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Population-scale proteome variation in human induced pluripotent stem cells

Research output: Contribution to journalArticle

Bogdan Andrei Mirauta, Daniel D. Seaton, Dalila Bensaddek, Alejandro Brenes, Marc Jan Bonder, Helena Kilpinen, Chukwuma A. Agu, Alex Alderton, Petr Danecek, Rachel Denton, Richard Durbin, Daniel J. Gaffney, Angela Goncalves, Reena Halai, Sarah Harper, Christopher M. Kirton, Anja Kolb-Kokocinski, Andreas Leha, Shane A. McCarthy, Yasin Memari & 14 more Minal Patel, Ewan Birney, Francesco Paolo Casale, Laura Clarke, Peter W. Harrison, Ian Streeter, Davide Denovi, Ruta Meleckyte, Natalie Moens, Fiona M. Watt, Willem H. Ouwehand, Philip Beales, Oliver Stegle, Angus I. Lamond

Original languageEnglish
Article numbere57390
Pages (from-to)1-22
Number of pages22
JournaleLife
Volume9
DOIs
PublishedAug 2020

King's Authors

Abstract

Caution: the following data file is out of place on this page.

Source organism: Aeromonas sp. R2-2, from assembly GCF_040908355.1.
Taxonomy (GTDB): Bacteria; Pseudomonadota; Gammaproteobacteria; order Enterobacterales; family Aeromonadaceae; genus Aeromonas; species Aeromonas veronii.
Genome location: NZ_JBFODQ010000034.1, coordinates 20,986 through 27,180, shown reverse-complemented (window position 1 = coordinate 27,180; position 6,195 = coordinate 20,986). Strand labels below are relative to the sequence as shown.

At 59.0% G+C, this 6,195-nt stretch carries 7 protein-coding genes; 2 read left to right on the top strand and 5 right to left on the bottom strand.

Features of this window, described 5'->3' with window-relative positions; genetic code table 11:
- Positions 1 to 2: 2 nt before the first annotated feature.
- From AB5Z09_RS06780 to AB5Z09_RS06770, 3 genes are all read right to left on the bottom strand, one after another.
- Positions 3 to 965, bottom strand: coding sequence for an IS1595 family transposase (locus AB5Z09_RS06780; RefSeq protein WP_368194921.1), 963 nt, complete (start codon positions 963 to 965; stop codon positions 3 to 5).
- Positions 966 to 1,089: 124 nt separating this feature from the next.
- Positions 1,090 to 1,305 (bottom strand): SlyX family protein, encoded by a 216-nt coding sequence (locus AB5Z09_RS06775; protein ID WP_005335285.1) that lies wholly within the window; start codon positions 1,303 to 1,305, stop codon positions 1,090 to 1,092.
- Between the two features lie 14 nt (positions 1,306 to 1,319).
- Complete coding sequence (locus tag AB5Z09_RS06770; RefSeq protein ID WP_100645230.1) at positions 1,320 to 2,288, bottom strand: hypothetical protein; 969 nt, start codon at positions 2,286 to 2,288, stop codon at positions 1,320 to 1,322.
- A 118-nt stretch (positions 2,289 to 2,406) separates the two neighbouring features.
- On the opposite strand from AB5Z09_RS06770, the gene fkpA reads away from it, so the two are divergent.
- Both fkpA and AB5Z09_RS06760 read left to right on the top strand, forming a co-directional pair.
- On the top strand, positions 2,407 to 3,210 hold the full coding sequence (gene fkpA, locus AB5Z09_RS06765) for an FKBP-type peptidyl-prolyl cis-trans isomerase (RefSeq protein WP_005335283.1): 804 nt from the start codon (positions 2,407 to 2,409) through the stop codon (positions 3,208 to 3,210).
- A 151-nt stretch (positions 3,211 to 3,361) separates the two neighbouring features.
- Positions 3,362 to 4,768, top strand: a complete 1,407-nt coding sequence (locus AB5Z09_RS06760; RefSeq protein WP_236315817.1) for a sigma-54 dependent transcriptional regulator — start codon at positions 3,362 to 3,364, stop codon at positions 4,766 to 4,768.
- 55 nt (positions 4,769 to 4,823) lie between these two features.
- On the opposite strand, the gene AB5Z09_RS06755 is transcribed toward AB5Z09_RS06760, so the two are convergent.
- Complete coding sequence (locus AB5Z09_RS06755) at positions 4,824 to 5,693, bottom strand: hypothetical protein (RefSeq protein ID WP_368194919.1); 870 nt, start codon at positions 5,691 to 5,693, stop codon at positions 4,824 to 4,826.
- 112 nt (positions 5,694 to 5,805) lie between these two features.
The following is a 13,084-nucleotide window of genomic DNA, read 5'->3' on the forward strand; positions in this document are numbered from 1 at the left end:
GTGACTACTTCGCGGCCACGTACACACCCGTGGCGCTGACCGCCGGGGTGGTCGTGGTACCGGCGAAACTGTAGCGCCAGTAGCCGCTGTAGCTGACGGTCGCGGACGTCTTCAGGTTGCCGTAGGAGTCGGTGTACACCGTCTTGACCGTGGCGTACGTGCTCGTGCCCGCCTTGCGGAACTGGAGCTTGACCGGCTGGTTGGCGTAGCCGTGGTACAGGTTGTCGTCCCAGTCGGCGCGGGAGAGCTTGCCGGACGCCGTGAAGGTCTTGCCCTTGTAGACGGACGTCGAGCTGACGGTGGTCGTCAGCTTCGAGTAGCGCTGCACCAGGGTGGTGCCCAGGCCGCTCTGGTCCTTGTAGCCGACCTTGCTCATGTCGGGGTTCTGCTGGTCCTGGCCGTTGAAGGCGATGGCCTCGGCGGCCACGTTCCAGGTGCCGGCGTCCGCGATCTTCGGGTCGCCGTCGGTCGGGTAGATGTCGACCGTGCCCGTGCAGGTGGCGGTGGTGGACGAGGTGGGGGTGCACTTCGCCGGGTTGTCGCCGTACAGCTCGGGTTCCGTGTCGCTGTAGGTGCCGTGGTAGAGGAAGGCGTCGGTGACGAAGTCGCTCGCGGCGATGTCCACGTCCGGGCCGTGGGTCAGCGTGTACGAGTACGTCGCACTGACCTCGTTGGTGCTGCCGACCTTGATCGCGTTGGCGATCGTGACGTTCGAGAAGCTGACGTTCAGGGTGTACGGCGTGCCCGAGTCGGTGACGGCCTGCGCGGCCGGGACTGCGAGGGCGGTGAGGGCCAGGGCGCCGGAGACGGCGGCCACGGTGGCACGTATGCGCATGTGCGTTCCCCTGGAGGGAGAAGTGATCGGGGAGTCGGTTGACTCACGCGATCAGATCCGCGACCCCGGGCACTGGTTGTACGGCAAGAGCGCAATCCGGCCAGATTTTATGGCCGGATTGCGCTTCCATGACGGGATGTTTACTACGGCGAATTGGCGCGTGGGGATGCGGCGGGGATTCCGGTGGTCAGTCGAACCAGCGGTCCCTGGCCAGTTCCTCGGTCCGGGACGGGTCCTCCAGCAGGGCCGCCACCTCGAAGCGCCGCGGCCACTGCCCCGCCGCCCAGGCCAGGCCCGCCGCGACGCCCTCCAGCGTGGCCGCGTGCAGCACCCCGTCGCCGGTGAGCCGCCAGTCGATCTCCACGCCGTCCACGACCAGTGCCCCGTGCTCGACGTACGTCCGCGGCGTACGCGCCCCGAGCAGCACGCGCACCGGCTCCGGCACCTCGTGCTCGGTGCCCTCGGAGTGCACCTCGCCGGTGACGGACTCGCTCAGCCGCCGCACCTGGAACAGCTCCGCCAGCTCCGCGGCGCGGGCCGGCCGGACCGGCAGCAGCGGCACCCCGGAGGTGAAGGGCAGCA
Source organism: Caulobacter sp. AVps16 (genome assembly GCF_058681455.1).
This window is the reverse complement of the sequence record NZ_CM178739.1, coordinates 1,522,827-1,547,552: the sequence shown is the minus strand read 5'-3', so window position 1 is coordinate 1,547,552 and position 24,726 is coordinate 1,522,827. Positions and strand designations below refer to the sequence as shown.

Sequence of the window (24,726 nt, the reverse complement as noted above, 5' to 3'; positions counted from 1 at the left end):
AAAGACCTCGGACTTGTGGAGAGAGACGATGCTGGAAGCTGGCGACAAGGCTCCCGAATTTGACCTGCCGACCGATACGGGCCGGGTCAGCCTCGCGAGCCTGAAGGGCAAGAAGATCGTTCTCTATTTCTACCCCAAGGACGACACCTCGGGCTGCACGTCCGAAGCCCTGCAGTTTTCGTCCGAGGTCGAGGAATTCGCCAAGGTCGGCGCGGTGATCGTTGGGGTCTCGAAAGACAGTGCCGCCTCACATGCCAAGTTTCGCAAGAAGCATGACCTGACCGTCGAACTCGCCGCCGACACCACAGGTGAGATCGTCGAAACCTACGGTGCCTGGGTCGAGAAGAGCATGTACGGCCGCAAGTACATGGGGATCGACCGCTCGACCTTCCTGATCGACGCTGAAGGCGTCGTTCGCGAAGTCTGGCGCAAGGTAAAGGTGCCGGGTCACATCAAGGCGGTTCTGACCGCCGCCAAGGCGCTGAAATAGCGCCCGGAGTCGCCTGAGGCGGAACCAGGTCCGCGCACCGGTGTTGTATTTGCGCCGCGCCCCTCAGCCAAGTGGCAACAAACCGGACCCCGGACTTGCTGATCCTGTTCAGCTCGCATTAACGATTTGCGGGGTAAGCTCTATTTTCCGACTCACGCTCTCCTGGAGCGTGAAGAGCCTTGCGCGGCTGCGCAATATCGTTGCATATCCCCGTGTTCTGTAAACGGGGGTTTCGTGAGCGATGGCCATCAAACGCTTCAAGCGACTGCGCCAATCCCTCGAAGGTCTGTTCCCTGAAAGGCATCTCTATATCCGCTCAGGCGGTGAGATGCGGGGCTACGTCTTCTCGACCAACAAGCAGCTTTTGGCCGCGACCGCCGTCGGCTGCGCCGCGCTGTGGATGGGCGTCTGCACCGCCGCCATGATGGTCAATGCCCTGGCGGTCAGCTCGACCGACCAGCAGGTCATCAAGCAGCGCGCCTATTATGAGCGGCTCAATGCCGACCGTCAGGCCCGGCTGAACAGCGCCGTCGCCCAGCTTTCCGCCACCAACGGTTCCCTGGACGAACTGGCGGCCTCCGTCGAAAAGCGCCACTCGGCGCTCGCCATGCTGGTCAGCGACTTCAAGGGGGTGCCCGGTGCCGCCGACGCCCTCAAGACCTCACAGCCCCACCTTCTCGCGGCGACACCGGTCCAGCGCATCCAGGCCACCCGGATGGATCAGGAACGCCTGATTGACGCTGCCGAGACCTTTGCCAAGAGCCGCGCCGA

Human disease phenotypes are driven primarily by alterations in protein expression and/or function. To date, relatively little is known about the variability of the human proteome in populations and how this relates to variability in mRNA expression and to disease loci. Here, we present the first comprehensive proteomic analysis of human induced pluripotent stem cells (iPSC), a key cell type for disease modelling, analysing 202 iPSC lines derived from 151 donors, with integrated transcriptome and genomic sequence data from the same lines. We characterised the major genetic and non-genetic determinants of proteome variation across iPSC lines and assessed key regulatory mechanisms affecting variation in protein abundance. We identified 654 protein quantitative trait loci (pQTLs) in iPSCs, including disease-linked variants in protein-coding sequences and variants with trans regulatory effects. These include pQTL linked to GWAS variants that cannot be detected at the mRNA level, highlighting the utility of dissecting pQTL at peptide level resolution.

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